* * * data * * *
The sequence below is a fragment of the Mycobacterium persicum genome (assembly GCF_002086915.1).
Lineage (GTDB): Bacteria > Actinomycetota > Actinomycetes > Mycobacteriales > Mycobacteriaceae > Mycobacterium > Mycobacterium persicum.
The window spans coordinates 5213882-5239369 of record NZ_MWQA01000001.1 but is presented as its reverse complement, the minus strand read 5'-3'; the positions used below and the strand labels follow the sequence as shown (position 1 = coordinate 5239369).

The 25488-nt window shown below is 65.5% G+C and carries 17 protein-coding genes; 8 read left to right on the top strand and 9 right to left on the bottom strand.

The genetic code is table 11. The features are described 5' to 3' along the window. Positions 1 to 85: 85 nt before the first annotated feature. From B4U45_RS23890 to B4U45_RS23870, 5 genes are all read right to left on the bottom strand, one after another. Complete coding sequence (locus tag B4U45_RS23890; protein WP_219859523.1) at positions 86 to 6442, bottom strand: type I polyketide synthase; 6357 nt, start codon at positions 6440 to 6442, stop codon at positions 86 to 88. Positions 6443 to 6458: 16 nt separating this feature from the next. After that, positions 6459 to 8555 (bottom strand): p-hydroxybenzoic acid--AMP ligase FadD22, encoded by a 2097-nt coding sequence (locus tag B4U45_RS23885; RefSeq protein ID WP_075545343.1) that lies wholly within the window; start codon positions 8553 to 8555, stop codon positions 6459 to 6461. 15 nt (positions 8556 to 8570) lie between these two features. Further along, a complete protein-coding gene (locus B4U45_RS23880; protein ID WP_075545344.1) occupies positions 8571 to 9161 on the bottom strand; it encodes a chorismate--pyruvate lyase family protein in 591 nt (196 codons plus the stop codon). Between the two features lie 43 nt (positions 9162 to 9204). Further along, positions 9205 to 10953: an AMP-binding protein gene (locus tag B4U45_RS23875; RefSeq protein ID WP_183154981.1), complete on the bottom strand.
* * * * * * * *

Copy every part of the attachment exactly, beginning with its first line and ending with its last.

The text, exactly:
The sequence below is a fragment of the Mycobacterium persicum genome (assembly GCF_002086915.1).
Lineage (GTDB): Bacteria > Actinomycetota > Actinomycetes > Mycobacteriales > Mycobacteriaceae > Mycobacterium > Mycobacterium persicum.
The window spans coordinates 5213882-5239369 of record NZ_MWQA01000001.1 but is presented as its reverse complement, the minus strand read 5'-3'; the positions used below and the strand labels follow the sequence as shown (position 1 = coordinate 5239369).

The 25488-nt window shown below is 65.5% G+C and carries 17 protein-coding genes; 8 read left to right on the top strand and 9 right to left on the bottom strand.

The genetic code is table 11. The features are described 5' to 3' along the window. Positions 1 to 85: 85 nt before the first annotated feature. From B4U45_RS23890 to B4U45_RS23870, 5 genes are all read right to left on the bottom strand, one after another. Complete coding sequence (locus tag B4U45_RS23890; protein WP_219859523.1) at positions 86 to 6442, bottom strand: type I polyketide synthase; 6357 nt, start codon at positions 6440 to 6442, stop codon at positions 86 to 88. Positions 6443 to 6458: 16 nt separating this feature from the next. After that, positions 6459 to 8555 (bottom strand): p-hydroxybenzoic acid--AMP ligase FadD22, encoded by a 2097-nt coding sequence (locus tag B4U45_RS23885; RefSeq protein ID WP_075545343.1) that lies wholly within the window; start codon positions 8553 to 8555, stop codon positions 6459 to 6461. 15 nt (positions 8556 to 8570) lie between these two features. Further along, a complete protein-coding gene (locus B4U45_RS23880; protein ID WP_075545344.1) occupies positions 8571 to 9161 on the bottom strand; it encodes a chorismate--pyruvate lyase family protein in 591 nt (196 codons plus the stop codon). Between the two features lie 43 nt (positions 9162 to 9204). Further along, positions 9205 to 10953: an AMP-binding protein gene (locus tag B4U45_RS23875; RefSeq protein ID WP_183154981.1), complete on the bottom strand.